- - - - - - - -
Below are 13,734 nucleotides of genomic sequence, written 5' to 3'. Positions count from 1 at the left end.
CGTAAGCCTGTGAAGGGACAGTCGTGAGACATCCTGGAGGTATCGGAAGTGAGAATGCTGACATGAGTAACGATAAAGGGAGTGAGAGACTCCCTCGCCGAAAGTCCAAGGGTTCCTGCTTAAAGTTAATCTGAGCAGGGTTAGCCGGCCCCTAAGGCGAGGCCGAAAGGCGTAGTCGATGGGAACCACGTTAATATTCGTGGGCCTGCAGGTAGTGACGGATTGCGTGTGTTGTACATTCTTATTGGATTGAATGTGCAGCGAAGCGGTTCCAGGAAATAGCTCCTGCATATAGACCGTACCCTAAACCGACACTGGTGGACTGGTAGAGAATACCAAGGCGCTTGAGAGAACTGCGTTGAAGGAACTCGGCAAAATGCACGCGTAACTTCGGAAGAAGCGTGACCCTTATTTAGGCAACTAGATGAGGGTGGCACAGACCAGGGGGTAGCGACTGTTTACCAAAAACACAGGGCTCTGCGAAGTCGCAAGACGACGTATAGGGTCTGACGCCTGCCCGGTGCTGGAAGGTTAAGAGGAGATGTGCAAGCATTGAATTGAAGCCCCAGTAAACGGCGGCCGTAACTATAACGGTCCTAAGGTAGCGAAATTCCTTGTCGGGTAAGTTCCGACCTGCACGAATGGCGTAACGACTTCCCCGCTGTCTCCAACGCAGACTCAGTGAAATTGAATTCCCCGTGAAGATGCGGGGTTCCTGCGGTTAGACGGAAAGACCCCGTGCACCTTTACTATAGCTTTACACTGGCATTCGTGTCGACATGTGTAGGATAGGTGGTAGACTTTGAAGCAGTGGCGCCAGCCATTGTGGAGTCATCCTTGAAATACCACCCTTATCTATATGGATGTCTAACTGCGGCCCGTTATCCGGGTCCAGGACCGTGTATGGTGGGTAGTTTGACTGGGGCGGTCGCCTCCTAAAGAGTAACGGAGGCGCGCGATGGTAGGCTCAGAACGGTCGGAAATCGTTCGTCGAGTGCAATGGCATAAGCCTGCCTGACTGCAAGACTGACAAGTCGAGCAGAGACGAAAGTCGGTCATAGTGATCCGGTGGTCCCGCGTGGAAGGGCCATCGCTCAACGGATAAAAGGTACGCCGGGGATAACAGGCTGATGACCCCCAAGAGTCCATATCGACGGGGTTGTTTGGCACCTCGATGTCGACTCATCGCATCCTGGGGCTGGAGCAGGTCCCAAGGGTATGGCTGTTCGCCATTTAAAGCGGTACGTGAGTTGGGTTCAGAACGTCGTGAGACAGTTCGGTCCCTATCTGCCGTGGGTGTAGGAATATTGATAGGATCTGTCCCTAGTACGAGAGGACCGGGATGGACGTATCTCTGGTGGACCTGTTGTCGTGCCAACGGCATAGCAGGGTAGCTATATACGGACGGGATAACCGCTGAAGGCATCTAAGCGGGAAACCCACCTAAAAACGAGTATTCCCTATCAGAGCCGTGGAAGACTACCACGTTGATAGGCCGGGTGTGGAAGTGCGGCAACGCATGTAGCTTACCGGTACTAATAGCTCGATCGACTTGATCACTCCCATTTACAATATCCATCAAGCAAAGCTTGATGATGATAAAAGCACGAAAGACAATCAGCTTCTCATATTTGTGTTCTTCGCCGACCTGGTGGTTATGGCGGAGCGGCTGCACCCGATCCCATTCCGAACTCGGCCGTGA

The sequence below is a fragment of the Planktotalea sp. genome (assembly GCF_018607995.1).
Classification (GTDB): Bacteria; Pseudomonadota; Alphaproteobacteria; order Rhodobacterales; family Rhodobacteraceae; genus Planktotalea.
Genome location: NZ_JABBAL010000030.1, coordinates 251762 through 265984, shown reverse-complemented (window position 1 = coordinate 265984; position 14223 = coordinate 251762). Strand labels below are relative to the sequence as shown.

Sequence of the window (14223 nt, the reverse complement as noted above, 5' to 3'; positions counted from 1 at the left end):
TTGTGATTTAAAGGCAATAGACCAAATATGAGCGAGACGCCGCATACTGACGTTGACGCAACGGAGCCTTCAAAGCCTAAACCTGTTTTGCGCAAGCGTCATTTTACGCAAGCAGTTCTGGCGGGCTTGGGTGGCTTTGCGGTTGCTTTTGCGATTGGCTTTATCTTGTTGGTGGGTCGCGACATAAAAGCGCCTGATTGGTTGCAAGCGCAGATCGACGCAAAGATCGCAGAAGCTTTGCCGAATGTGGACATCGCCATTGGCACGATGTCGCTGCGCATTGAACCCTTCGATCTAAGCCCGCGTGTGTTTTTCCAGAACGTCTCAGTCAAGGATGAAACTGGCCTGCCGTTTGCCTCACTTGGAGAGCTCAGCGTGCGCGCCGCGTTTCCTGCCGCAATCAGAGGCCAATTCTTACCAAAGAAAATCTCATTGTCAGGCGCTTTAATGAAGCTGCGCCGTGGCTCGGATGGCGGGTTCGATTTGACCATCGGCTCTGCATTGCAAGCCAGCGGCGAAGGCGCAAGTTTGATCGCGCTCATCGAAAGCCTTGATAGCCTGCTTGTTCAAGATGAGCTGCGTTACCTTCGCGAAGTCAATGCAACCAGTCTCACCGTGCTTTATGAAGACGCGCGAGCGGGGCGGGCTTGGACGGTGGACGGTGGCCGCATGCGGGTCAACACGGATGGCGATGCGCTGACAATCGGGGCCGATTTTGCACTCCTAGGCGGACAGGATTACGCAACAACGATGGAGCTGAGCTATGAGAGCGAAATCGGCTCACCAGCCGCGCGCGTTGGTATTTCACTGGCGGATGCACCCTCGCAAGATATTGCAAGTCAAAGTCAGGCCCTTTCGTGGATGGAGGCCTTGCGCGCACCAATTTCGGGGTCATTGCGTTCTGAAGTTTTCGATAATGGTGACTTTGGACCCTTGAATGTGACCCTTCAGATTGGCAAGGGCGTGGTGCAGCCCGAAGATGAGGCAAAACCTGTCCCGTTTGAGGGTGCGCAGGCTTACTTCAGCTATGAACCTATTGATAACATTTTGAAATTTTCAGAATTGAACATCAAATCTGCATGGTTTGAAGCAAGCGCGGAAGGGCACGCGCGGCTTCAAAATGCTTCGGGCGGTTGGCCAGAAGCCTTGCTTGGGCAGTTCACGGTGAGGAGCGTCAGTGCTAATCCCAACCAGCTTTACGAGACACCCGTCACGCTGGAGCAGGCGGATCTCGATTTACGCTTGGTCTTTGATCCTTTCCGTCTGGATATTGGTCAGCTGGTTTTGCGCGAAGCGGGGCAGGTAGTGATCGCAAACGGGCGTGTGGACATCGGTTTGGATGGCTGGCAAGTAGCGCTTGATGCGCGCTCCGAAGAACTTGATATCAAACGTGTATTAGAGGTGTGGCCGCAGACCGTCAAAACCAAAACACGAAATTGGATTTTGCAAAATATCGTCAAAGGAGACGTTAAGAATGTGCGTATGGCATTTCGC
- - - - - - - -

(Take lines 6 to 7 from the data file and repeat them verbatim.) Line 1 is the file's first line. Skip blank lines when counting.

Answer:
Sequence of the window (14223 nt, the reverse complement as noted above, 5' to 3'; positions counted from 1 at the left end):
TTGTGATTTAAAGGCAATAGACCAAATATGAGCGAGACGCCGCATACTGACGTTGACGCAACGGAGCCTTCAAAGCCTAAACCTGTTTTGCGCAAGCGTCATTTTACGCAAGCAGTTCTGGCGGGCTTGGGTGGCTTTGCGGTTGCTTTTGCGATTGGCTTTATCTTGTTGGTGGGTCGCGACATAAAAGCGCCTGATTGGTTGCAAGCGCAGATCGACGCAAAGATCGCAGAAGCTTTGCCGAATGTGGACATCGCCATTGGCACGATGTCGCTGCGCATTGAACCCTTCGATCTAAGCCCGCGTGTGTTTTTCCAGAACGTCTCAGTCAAGGATGAAACTGGCCTGCCGTTTGCCTCACTTGGAGAGCTCAGCGTGCGCGCCGCGTTTCCTGCCGCAATCAGAGGCCAATTCTTACCAAAGAAAATCTCATTGTCAGGCGCTTTAATGAAGCTGCGCCGTGGCTCGGATGGCGGGTTCGATTTGACCATCGGCTCTGCATTGCAAGCCAGCGGCGAAGGCGCAAGTTTGATCGCGCTCATCGAAAGCCTTGATAGCCTGCTTGTTCAAGATGAGCTGCGTTACCTTCGCGAAGTCAATGCAACCAGTCTCACCGTGCTTTATGAAGACGCGCGAGCGGGGCGGGCTTGGACGGTGGACGGTGGCCGCATGCGGGTCAACACGGATGGCGATGCGCTGACAATCGGGGCCGATTTTGCACTCCTAGGCGGACAGGATTACGCAACAACGATGGAGCTGAGCTATGAGAGCGAAATCGGCTCACCAGCCGCGCGCGTTGGTATTTCACTGGCGGATGCACCCTCGCAAGATATTGCAAGTCAAAGTCAGGCCCTTTCGTGGATGGAGGCCTTGCGCGCACCAATTTCGGGGTCATTGCGTTCTGAAGTTTTCGATAATGGTGACTTTGGACCCTTGAATGTGACCCTTCAGATTGGCAAGGGCGTGGTGCAGCCCGAAGATGAGGCAAAACCTGTCCCGTTTGAGGGTGCGCAGGCTTACTTCAGCTATGAACCTATTGATAACATTTTGAAATTTTCAGAATTGAACATCAAATCTGCATGGTTTGAAGCAAGCGCGGAAGGGCACGCGCGGCTTCAAAATGCTTCGGGCGGTTGGCCAGAAGCCTTGCTTGGGCAGTTCACGGTGAGGAGCGTCAGTGCTAATCCCAACCAGCTTTACGAGACACCCGTCACGCTGGAGCAGGCGGATCTCGATTTACGCTTGGTCTTTGATCCTTTCCGTCTGGATATTGGTCAGCTGGTTTTGCGCGAAGCGGGGCAGGTAGTGATCGCAAACGGGCGTGTGGACATCGGTTTGGATGGCTGGCAAGTAGCGCTTGATGCGCGCTCCGAAGAACTTGATATCAAACGTGTATTAGAGGTGTGGCCGCAGACCGTCAAAACCAAAACACGAAATTGGATTTTGCAAAATATCGTCAAAGGAGACGTTAAGAATGTGCGTATGGCATTTCGC